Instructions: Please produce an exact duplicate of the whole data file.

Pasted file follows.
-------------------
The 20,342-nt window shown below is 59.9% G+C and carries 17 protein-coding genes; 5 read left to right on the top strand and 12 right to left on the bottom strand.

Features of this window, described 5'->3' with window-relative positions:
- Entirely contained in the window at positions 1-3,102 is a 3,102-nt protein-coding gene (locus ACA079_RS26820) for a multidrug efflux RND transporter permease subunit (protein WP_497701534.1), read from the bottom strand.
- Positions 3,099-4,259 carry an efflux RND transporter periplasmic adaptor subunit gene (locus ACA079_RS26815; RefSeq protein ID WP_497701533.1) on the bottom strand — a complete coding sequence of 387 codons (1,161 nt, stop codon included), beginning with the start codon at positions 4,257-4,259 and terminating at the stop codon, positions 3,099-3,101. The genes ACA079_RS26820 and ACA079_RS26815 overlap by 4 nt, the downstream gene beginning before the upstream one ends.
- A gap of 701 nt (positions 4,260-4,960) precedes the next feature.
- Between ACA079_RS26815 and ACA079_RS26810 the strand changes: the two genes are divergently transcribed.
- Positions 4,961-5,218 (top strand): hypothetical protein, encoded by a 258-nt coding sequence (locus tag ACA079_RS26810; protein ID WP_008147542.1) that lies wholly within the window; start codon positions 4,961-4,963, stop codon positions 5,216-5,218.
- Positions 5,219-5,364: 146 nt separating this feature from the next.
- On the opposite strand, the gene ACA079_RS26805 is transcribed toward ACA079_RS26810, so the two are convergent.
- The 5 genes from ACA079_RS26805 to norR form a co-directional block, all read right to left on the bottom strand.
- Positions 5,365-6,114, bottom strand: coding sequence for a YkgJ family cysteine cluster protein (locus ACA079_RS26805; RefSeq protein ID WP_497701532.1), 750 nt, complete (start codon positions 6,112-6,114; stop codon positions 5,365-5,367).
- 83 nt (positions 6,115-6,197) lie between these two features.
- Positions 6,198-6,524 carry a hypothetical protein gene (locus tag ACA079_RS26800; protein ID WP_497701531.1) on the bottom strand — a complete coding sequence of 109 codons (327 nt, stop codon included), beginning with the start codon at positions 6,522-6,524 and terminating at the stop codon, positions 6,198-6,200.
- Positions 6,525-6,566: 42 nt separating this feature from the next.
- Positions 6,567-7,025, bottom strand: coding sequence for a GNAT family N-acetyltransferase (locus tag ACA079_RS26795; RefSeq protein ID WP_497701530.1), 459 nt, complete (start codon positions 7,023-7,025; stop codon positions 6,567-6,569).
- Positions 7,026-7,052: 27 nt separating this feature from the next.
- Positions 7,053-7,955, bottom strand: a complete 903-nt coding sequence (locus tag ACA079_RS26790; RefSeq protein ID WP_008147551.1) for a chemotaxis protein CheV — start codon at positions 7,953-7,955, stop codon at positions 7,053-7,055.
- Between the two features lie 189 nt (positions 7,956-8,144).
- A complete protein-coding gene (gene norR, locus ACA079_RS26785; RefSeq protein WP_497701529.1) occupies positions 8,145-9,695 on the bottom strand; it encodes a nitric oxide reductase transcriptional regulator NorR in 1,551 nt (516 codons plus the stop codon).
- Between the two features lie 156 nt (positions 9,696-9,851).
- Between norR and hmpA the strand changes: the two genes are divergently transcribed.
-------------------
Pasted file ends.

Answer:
The 20,342-nt window shown below is 59.9% G+C and carries 17 protein-coding genes; 5 read left to right on the top strand and 12 right to left on the bottom strand.

Features of this window, described 5'->3' with window-relative positions:
- Entirely contained in the window at positions 1-3,102 is a 3,102-nt protein-coding gene (locus ACA079_RS26820) for a multidrug efflux RND transporter permease subunit (protein WP_497701534.1), read from the bottom strand.
- Positions 3,099-4,259 carry an efflux RND transporter periplasmic adaptor subunit gene (locus ACA079_RS26815; RefSeq protein ID WP_497701533.1) on the bottom strand — a complete coding sequence of 387 codons (1,161 nt, stop codon included), beginning with the start codon at positions 4,257-4,259 and terminating at the stop codon, positions 3,099-3,101. The genes ACA079_RS26820 and ACA079_RS26815 overlap by 4 nt, the downstream gene beginning before the upstream one ends.
- A gap of 701 nt (positions 4,260-4,960) precedes the next feature.
- Between ACA079_RS26815 and ACA079_RS26810 the strand changes: the two genes are divergently transcribed.
- Positions 4,961-5,218 (top strand): hypothetical protein, encoded by a 258-nt coding sequence (locus tag ACA079_RS26810; protein ID WP_008147542.1) that lies wholly within the window; start codon positions 4,961-4,963, stop codon positions 5,216-5,218.
- Positions 5,219-5,364: 146 nt separating this feature from the next.
- On the opposite strand, the gene ACA079_RS26805 is transcribed toward ACA079_RS26810, so the two are convergent.
- The 5 genes from ACA079_RS26805 to norR form a co-directional block, all read right to left on the bottom strand.
- Positions 5,365-6,114, bottom strand: coding sequence for a YkgJ family cysteine cluster protein (locus ACA079_RS26805; RefSeq protein ID WP_497701532.1), 750 nt, complete (start codon positions 6,112-6,114; stop codon positions 5,365-5,367).
- 83 nt (positions 6,115-6,197) lie between these two features.
- Positions 6,198-6,524 carry a hypothetical protein gene (locus tag ACA079_RS26800; protein ID WP_497701531.1) on the bottom strand — a complete coding sequence of 109 codons (327 nt, stop codon included), beginning with the start codon at positions 6,522-6,524 and terminating at the stop codon, positions 6,198-6,200.
- Positions 6,525-6,566: 42 nt separating this feature from the next.
- Positions 6,567-7,025, bottom strand: coding sequence for a GNAT family N-acetyltransferase (locus tag ACA079_RS26795; RefSeq protein ID WP_497701530.1), 459 nt, complete (start codon positions 7,023-7,025; stop codon positions 6,567-6,569).
- Positions 7,026-7,052: 27 nt separating this feature from the next.
- Positions 7,053-7,955, bottom strand: a complete 903-nt coding sequence (locus tag ACA079_RS26790; RefSeq protein ID WP_008147551.1) for a chemotaxis protein CheV — start codon at positions 7,953-7,955, stop codon at positions 7,053-7,055.
- Between the two features lie 189 nt (positions 7,956-8,144).
- A complete protein-coding gene (gene norR, locus ACA079_RS26785; RefSeq protein WP_497701529.1) occupies positions 8,145-9,695 on the bottom strand; it encodes a nitric oxide reductase transcriptional regulator NorR in 1,551 nt (516 codons plus the stop codon).
- Between the two features lie 156 nt (positions 9,696-9,851).
- Between norR and hmpA the strand changes: the two genes are divergently transcribed.